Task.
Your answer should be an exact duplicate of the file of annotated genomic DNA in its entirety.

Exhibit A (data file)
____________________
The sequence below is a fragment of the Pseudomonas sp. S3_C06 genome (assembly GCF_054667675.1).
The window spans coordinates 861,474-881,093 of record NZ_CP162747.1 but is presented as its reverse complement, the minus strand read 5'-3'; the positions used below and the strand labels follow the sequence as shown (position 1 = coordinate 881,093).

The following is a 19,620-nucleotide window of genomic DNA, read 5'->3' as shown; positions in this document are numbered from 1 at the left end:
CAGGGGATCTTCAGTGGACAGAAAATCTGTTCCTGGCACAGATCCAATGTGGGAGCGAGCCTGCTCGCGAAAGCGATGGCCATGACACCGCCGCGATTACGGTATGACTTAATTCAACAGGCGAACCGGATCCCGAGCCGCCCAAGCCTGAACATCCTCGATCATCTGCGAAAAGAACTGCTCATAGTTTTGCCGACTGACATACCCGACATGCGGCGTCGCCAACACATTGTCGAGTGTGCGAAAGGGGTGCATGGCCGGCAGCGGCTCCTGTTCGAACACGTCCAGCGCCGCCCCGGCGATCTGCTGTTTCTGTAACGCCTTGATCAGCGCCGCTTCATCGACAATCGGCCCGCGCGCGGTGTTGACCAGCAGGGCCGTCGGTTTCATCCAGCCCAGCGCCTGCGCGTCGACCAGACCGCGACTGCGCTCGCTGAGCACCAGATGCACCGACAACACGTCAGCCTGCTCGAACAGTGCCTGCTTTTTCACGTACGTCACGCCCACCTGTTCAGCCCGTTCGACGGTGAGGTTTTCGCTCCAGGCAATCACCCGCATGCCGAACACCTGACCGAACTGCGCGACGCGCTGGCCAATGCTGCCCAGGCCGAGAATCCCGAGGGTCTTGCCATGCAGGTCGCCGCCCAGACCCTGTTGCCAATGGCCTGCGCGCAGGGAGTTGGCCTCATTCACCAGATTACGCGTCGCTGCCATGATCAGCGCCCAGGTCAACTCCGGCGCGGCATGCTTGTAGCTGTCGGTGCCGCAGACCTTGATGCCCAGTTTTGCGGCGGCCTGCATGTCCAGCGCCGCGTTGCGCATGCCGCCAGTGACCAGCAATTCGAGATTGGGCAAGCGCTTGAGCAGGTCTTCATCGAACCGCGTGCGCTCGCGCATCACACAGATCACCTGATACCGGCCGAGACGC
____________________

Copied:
The sequence below is a fragment of the Pseudomonas sp. S3_C06 genome (assembly GCF_054667675.1).
The window spans coordinates 861,474-881,093 of record NZ_CP162747.1 but is presented as its reverse complement, the minus strand read 5'-3'; the positions used below and the strand labels follow the sequence as shown (position 1 = coordinate 881,093).

The following is a 19,620-nucleotide window of genomic DNA, read 5'->3' as shown; positions in this document are numbered from 1 at the left end:
CAGGGGATCTTCAGTGGACAGAAAATCTGTTCCTGGCACAGATCCAATGTGGGAGCGAGCCTGCTCGCGAAAGCGATGGCCATGACACCGCCGCGATTACGGTATGACTTAATTCAACAGGCGAACCGGATCCCGAGCCGCCCAAGCCTGAACATCCTCGATCATCTGCGAAAAGAACTGCTCATAGTTTTGCCGACTGACATACCCGACATGCGGCGTCGCCAACACATTGTCGAGTGTGCGAAAGGGGTGCATGGCCGGCAGCGGCTCCTGTTCGAACACGTCCAGCGCCGCCCCGGCGATCTGCTGTTTCTGTAACGCCTTGATCAGCGCCGCTTCATCGACAATCGGCCCGCGCGCGGTGTTGACCAGCAGGGCCGTCGGTTTCATCCAGCCCAGCGCCTGCGCGTCGACCAGACCGCGACTGCGCTCGCTGAGCACCAGATGCACCGACAACACGTCAGCCTGCTCGAACAGTGCCTGCTTTTTCACGTACGTCACGCCCACCTGTTCAGCCCGTTCGACGGTGAGGTTTTCGCTCCAGGCAATCACCCGCATGCCGAACACCTGACCGAACTGCGCGACGCGCTGGCCAATGCTGCCCAGGCCGAGAATCCCGAGGGTCTTGCCATGCAGGTCGCCGCCCAGACCCTGTTGCCAATGGCCTGCGCGCAGGGAGTTGGCCTCATTCACCAGATTACGCGTCGCTGCCATGATCAGCGCCCAGGTCAACTCCGGCGCGGCATGCTTGTAGCTGTCGGTGCCGCAGACCTTGATGCCCAGTTTTGCGGCGGCCTGCATGTCCAGCGCCGCGTTGCGCATGCCGCCAGTGACCAGCAATTCGAGATTGGGCAAGCGCTTGAGCAGGTCTTCATCGAACCGCGTGCGCTCGCGCATCACACAGATCACCTGATACCGGCCGAGACGC